Medigene enters Phase I clinical development with its TCR-T immunotherapy MDG1021 in hematological cancers
- Category: DNA RNA and Cells
- Published on Wednesday, 24 June 2020 18:39
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- MDG1021 becomes Medigene’s second proprietary clinical TCR-T candidate
- Clinical trial approval from Dutch regulatory authority
- Phase I clinical trial in cancer patients suffering from relapse/persistence after allogeneic hematopoietic stem cell transplantation
- Leiden University Medical Center, the Netherlands, as principal trial site
MARTINSRIED, Germany and MUNICH, Germany I June 23, 2020 IMedigene AG (FSE: MDG1, Prime Standard), a clinical stage immuno-oncology company focusing on the development of T cell immunotherapies, has received approval from the Dutch regulatory authority (the Central Committee on Research Involving Human Subjects, CCMO) to begin a first clinical trial of MDG1021. MDG1021, which targets the antigen HA-1, thus becomes Medigene’s second proprietary T cell receptor-modified T cell (TCR-T) immunotherapy candidate to enter clinical development. The Phase I study of MDG1021 will be initiated at the Leiden University Medical Center (LUMC), the Netherlands, and will enroll patients suffering from relapsed or persistent blood cancers after allogeneic (non-self) hematopoietic stem cell transplantation (allo-HSCT), an area with high unmet medical need.
Currently, patients suffering from blood cancers are treated with chemotherapy. Where possible this chemotherapy is followed by an allo-HSCT as the preferred treatment option where the donor stem cells re-establish a blood forming system in the patient. However, patients who suffer from a relapse of their cancers after allo-HSCT currently have few treatment options.
MDG1021 is a TCR-T immunotherapy targeting a specific, immunogenic form of the antigen HA-1. HA-1 is exclusively expressed on cells of the hematopoietic system. If the patient’s blood-cells, and thus lymphoma or leukemic cells, carry the immunogenic version of the HA-1 antigen on their surface and the donor stem cells do not, MDG1021 TCR-T cells could eradicate the patient’s cancer cells and allow the donor stem cells to repopulate the patient’s blood forming system.
Phase I trial design: According to the clinical trial authorization, the trial will assess the safety and feasibility of MDG1021 immunotherapy, with secondary endpoints including preliminary efficacy. In the dose-escalation portion of the trial, at least 9 patients will be treated with MDG1021 at 3 different doses to assess the safety and the maximum tolerated dose using a standard 3+3 cohort design. MDG1021 will be administered as a single IV infusion.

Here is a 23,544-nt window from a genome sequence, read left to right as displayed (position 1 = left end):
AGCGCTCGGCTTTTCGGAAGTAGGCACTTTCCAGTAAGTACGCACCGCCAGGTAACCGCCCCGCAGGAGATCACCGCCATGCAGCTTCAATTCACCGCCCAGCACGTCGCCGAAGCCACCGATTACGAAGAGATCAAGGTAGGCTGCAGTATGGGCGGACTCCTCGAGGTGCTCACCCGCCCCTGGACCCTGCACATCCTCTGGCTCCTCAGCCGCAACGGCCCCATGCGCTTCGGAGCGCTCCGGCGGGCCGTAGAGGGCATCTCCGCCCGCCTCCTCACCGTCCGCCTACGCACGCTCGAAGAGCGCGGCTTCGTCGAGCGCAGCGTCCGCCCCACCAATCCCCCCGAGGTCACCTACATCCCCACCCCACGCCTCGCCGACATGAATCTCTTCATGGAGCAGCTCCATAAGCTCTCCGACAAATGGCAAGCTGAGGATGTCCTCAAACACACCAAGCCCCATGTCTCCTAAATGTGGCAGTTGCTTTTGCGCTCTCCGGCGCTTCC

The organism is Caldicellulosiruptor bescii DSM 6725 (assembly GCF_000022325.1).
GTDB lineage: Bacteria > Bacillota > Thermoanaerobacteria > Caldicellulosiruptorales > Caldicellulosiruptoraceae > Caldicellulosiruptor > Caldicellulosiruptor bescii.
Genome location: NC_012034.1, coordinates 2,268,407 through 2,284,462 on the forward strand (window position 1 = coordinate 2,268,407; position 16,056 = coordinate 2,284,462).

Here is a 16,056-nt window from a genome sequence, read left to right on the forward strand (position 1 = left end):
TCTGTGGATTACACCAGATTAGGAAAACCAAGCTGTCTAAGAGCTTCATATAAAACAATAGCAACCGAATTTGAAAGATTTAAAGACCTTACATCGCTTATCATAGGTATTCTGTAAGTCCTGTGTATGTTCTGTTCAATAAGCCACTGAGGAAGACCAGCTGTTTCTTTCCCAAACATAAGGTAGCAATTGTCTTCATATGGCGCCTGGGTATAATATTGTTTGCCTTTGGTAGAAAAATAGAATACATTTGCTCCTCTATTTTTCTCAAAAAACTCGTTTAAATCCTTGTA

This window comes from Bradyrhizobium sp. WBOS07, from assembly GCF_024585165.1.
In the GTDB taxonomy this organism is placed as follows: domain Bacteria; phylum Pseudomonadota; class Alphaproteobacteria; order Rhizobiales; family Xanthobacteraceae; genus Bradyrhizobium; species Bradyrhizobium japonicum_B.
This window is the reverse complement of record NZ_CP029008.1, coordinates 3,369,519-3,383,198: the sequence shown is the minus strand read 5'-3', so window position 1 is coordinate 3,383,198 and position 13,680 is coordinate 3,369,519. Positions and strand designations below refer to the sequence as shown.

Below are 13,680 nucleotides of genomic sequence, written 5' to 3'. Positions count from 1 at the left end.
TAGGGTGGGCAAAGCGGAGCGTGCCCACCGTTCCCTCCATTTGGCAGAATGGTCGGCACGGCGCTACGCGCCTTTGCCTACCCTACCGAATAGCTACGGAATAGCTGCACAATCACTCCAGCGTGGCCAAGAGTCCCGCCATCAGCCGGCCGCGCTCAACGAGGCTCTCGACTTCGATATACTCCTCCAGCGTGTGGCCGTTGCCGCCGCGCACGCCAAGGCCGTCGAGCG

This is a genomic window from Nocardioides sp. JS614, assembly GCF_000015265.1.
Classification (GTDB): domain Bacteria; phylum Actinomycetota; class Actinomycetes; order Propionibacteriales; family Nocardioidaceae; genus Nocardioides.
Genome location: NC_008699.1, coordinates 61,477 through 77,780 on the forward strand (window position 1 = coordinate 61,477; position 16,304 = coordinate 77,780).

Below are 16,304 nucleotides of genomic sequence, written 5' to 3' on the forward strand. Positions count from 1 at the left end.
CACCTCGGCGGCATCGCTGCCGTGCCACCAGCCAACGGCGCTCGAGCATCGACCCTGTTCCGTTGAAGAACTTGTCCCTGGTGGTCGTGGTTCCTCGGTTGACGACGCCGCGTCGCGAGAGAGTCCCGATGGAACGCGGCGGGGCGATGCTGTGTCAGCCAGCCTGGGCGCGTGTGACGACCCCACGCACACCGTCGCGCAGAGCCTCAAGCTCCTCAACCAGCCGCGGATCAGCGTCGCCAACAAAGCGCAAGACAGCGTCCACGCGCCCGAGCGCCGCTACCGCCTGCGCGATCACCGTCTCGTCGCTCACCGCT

After each dose cohort, safety data will be assessed by an independent data and safety monitoring board. Upon completion of the dose escalation part and selection of the optimal dose, an expansion part of the study will evaluate MDG1021’s safety in 20 additional patients.
Dr. Kai Pinkernell, Chief Medical Officer and Chief Development Officer at Medigene, says: “We are excited about the approval of our next company-sponsored clinical trial with a TCR-T immunotherapy and to reach this milestone despite the challenging circumstances due to COVID-19. We thank our collaborators at the LUMC for all their efforts in preparing this study. We aim to develop MDG1021 for blood cancer patients experiencing recurrent disease after allogeneic HSCT, who have a very poor prognosis and a severe lack of further treatment options. In parallel to our ongoing clinical trial of the TCR-T therapy MDG1011 in patients suffering from acute myeloid leukemia or myelodysplastic syndrome, this study is an important step for Medigene in our program for hematological malignancies towards delivering safe and efficacious T cell-based cancer immunotherapies to patients and physicians.”
About Medigene’s TCR therapy
TCR-T technology arms a patient’s own T cells with tumor-specific T cell receptors. The T cell receptor-modified T cells (TCR-T cells) are then able to detect and efficiently kill tumor cells. This immunotherapy approach attempts to overcome the patient's tolerance towards cancer cells and tumor-induced immunosuppression by activating and modifying the patient's T cells outside the body (ex vivo).
Medigene is conducting a first Phase I/II clinical trial of its TCR-T candidate MDG1011 in the blood cancer indications AML and MDS as well as a second Phase I clinical trial of MDG1021 in patients suffering from relapsed or persistent blood cancer after allogeneic (non-self) hematopoietic stem cell transplantation (allo-HSCT). In addition, Medigene is establishing a pipeline of TCRs and has collaborations with bluebird bio, Inc. and Cytovant Sciences HK Ltd. addressing solid tumor indications.
HA-1 is a well-characterized minor histocompatibility antigen, based on the variable expression of the HMHA1 gene in certain individuals. It is present on all cells of the hematopoietic system, but not on other normal cells. It is also present on leukemia and lymphoma cells, as well as on various solid tumors. The immunogenic variant of HA-1 exists in approximately 50% of individuals and, in the setting of allogeneic hematopoietic stem cell transplantation (allo-HSCT) and an HLA-A*02:01 background, has been associated with positive clinical benefit through a ‘graft versus leukemia/lymphoma’ mechanism, without causing severe side effects.
Medigene AG (FSE: MDG1, ISIN DE000A1X3W00, Prime Standard) is a publicly listed biotechnology company headquartered in Martinsried near Munich, Germany. The company is developing highly innovative immunotherapies to target various forms and stages of cancer. Medigene concentrates on the development of personalized T cell-based therapies, with associated projects currently in pre-clinical and clinical development.
For more information, please visit www.medigene.com